The wonderful words of Thomas Merton – “To be born again is not to become somebody else, but to become ourselves” are such a blessing. Because of that concept I can tell myself and the world that God never abandons us. Yes, He lets us do our own thing, but He is always there. Our world is full of people that feel there is no God or at the very best, He has abandoned His creation. High rates of crime, suicides, depression, bullying are some things that happen when we forget that God created all of us in His image. Yes, we must be “born again” by acknowledging that we belong to God and allowing Him to flourish in us.

Let us ALL become our true selves.


Prayer

Lord, give me a newness of life today. Let me see your shining light in me and all others. Let my life be filled with your glory as I see your light all around me today. Help me to be born again and again. Let this new birth be a daily routine as I seek to follow You every day of my life.

Amen

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The Long Journey

Drawing of the Crucifixion by St. John of the ...

Drawing of the Crucifixion by St. John of the Cross 

 Where have you hidden,

Beloved, and left me moaning?

you fled like the stag

after wounding me;

I went out calling you, but you were gone.

 —-Canticle of John of the Cross Stanza 1

God has hidden His true self from us is the first cry of the soul. Indeed every seeker of God longs for the mystical presence because in such a presence we can touch the hand of God. John tells us in his canticle that such a presence is hidden from us. The long journey of the believer is to find that level of the spiritual which is concealed from us by asking God to manifest His divine essence to us. The search for the divine leaves us moaning. We are left in a state of grief because the quest is so elusive. Victory does not come to he who prays the most or the loudest.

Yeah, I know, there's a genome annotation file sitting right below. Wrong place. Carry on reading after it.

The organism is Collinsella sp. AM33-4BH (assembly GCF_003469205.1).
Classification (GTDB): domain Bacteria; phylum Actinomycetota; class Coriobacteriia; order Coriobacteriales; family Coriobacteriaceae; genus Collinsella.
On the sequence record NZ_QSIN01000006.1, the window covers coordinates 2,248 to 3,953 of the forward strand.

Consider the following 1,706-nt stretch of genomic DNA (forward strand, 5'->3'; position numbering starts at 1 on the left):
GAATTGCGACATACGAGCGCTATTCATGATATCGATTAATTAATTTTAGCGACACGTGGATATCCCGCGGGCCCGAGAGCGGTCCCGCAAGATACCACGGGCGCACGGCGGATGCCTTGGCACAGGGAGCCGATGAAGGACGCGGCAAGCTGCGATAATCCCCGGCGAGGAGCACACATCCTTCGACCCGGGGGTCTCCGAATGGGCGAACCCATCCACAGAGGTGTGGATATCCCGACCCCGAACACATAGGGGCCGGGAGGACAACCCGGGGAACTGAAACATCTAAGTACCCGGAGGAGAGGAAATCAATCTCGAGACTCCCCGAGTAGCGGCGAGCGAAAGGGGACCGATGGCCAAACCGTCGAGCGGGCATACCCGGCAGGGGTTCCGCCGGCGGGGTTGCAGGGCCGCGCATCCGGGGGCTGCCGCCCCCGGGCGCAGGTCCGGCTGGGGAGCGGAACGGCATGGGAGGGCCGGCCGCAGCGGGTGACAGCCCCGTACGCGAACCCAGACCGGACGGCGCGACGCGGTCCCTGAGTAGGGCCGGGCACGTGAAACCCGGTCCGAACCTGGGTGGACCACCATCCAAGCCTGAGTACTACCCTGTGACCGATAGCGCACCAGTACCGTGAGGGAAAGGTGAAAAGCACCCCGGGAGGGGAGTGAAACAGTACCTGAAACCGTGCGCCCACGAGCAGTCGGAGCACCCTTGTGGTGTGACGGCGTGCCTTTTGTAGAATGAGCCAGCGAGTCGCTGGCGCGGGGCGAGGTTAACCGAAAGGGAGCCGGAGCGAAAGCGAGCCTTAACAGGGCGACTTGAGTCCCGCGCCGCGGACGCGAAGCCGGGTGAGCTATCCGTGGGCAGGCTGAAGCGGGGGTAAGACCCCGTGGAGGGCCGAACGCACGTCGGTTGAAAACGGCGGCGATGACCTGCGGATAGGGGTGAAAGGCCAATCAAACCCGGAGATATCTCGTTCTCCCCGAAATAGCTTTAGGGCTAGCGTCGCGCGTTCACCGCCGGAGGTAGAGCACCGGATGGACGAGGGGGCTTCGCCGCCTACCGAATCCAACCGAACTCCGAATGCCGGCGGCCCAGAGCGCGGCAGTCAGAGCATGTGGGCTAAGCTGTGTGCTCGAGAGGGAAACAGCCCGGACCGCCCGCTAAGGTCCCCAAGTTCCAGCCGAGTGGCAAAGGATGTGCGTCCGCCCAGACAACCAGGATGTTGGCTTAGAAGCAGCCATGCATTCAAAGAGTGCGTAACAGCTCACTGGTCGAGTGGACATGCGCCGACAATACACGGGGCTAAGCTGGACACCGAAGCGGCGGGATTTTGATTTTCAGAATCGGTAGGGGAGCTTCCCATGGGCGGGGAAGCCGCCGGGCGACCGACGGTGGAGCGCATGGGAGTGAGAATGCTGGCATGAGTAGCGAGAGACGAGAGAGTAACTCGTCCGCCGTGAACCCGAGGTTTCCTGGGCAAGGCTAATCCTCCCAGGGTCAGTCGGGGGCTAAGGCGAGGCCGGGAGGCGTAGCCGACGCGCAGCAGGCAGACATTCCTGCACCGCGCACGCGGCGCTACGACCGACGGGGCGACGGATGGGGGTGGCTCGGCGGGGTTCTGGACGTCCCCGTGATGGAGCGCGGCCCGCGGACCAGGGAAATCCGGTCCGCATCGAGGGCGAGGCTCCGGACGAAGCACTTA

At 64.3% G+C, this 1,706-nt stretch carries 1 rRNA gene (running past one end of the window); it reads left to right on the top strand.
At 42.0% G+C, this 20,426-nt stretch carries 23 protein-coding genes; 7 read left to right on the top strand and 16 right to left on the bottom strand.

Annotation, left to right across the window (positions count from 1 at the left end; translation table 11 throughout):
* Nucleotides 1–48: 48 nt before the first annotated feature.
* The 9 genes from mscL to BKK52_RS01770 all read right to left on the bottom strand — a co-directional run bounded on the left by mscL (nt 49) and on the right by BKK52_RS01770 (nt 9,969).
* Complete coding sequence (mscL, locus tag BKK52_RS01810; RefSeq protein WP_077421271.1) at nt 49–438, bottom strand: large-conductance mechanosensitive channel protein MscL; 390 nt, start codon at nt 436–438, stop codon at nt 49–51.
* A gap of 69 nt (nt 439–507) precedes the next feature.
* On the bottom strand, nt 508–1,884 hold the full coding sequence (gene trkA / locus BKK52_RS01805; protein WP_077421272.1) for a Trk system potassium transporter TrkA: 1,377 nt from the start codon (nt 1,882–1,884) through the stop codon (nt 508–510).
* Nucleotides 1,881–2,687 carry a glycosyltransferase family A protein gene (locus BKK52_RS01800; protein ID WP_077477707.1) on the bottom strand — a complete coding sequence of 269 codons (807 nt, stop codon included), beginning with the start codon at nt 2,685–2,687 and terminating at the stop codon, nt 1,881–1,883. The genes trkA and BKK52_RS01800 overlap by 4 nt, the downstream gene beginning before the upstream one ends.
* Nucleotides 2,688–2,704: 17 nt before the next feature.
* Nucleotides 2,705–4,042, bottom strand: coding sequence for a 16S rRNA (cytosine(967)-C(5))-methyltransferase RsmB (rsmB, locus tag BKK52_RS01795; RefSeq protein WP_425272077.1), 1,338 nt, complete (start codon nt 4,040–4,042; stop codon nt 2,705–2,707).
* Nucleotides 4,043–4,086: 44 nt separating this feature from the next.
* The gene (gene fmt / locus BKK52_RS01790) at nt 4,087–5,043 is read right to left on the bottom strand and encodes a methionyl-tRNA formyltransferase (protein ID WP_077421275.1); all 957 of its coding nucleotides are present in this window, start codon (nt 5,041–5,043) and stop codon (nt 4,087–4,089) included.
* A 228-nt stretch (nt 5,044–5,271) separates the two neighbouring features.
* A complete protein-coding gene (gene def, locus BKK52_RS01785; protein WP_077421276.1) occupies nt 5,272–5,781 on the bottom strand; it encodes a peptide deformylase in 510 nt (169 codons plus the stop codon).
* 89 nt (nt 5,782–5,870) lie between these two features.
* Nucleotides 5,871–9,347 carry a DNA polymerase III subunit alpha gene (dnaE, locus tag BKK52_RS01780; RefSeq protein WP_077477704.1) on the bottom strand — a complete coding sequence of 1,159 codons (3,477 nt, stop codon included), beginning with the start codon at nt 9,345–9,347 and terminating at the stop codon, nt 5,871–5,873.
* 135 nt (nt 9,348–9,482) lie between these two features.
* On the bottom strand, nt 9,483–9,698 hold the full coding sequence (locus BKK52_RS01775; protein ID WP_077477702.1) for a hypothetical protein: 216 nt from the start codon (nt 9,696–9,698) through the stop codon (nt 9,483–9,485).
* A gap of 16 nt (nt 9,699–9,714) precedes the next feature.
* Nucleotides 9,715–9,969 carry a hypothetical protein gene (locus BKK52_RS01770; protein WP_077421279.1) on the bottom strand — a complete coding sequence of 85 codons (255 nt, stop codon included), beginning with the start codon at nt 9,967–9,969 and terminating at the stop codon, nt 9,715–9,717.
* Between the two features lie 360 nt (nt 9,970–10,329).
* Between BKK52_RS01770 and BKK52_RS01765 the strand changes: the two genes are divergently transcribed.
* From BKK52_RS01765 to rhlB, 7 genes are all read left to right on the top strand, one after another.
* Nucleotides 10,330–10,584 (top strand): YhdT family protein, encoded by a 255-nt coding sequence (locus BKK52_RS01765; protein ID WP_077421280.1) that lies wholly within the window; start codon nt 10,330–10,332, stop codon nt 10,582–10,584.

The mere wisp of the touch of God flees from us us as quickly as the cautious deer when he sites a man. We get a little glimpse of God, and it wounds us because we want so much more of Him. We call after Him and we cannot find Him. All manner of prayer and sacred reading is this search for the essence of God in the here and now. In John’s canticle I feel a sense of urgency and determination that are vital elements to a true relationship with God.

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Filed under contemplative, Dark Night of the Soul, Devotional Quotes, Image of God, John of the Cross, Mystics, Persistance, Spiritual Seekers

A Name or Image

English: Monochrome version of the IHS emblem ...

The Jesuit priest and modern mystic Anthony de Mello said: “Every word, every image used for God is a distortion more than a description.”  That is a very thought provoking assertion. The implication is that man is totally incapable of truly having a clear grasp of the might and majesty of God. Perhaps that in itself gives is a very clear picture of God.

Men have spent untold hours, written thousands of books, given sermons and lectures, all trying to fit God in our own little box. In all this, He eludes the words and thoughts of the wisest and greatest among us. Every time we have him figured out, He pops a new surprise on us. A single name or thought about God is impossible.

How can we begin to capture the one who hung the moon and the stars with a simple name? Perhaps the best answer is to admit He is our ultimate mystery. In our allowing Him to be mysterious, we discover a small portion of His power and might.